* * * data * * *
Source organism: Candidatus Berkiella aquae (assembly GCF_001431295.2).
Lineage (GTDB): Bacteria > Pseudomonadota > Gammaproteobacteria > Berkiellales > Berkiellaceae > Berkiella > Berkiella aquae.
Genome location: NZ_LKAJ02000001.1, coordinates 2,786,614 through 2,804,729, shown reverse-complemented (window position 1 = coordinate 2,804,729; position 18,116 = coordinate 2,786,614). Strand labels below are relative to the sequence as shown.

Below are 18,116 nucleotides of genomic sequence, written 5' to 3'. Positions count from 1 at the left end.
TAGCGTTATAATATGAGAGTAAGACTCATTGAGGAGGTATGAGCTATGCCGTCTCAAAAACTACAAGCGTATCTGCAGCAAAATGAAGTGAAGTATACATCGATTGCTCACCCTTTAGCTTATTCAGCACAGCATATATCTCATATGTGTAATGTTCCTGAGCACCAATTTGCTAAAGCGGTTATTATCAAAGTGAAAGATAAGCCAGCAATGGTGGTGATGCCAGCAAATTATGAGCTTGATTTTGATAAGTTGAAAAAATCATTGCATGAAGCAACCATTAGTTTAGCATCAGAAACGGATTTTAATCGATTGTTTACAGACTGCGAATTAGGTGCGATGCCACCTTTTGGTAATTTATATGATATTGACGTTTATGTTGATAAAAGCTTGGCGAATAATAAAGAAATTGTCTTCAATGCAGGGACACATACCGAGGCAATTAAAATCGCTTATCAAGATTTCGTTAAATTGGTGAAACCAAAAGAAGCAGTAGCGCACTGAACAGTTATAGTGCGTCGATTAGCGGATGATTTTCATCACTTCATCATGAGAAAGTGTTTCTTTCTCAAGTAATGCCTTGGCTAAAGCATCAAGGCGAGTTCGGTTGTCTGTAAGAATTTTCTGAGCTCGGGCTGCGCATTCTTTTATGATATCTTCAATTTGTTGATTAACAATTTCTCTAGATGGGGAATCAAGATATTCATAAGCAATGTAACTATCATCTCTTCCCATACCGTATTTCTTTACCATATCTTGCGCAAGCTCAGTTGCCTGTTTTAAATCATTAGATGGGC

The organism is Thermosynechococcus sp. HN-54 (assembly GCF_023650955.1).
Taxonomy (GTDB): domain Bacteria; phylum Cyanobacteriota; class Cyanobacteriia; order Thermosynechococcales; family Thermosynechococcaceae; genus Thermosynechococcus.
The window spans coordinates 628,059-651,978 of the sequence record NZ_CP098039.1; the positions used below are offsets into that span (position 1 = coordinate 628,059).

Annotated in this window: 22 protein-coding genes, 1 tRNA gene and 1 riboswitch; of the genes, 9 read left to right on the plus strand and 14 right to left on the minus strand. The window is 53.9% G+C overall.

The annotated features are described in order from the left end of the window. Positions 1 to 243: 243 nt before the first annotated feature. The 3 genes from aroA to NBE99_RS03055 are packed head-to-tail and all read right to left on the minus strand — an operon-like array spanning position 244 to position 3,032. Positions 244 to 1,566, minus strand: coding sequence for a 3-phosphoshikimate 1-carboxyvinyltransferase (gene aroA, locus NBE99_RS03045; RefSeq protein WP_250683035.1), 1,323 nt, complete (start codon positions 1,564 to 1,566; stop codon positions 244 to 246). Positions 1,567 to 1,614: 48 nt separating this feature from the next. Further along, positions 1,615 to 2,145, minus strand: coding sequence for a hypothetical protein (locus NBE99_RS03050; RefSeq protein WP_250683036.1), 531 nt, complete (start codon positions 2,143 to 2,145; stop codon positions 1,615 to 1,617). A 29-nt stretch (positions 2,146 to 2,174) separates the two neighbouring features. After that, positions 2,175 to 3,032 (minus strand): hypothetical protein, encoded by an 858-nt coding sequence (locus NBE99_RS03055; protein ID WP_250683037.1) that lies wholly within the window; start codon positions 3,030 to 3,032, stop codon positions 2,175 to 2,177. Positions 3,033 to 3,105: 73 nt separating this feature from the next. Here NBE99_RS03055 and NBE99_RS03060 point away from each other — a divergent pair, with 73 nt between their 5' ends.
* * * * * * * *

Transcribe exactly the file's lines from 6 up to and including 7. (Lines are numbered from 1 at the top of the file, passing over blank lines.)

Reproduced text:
The organism is Thermosynechococcus sp. HN-54 (assembly GCF_023650955.1).
Taxonomy (GTDB): domain Bacteria; phylum Cyanobacteriota; class Cyanobacteriia; order Thermosynechococcales; family Thermosynechococcaceae; genus Thermosynechococcus.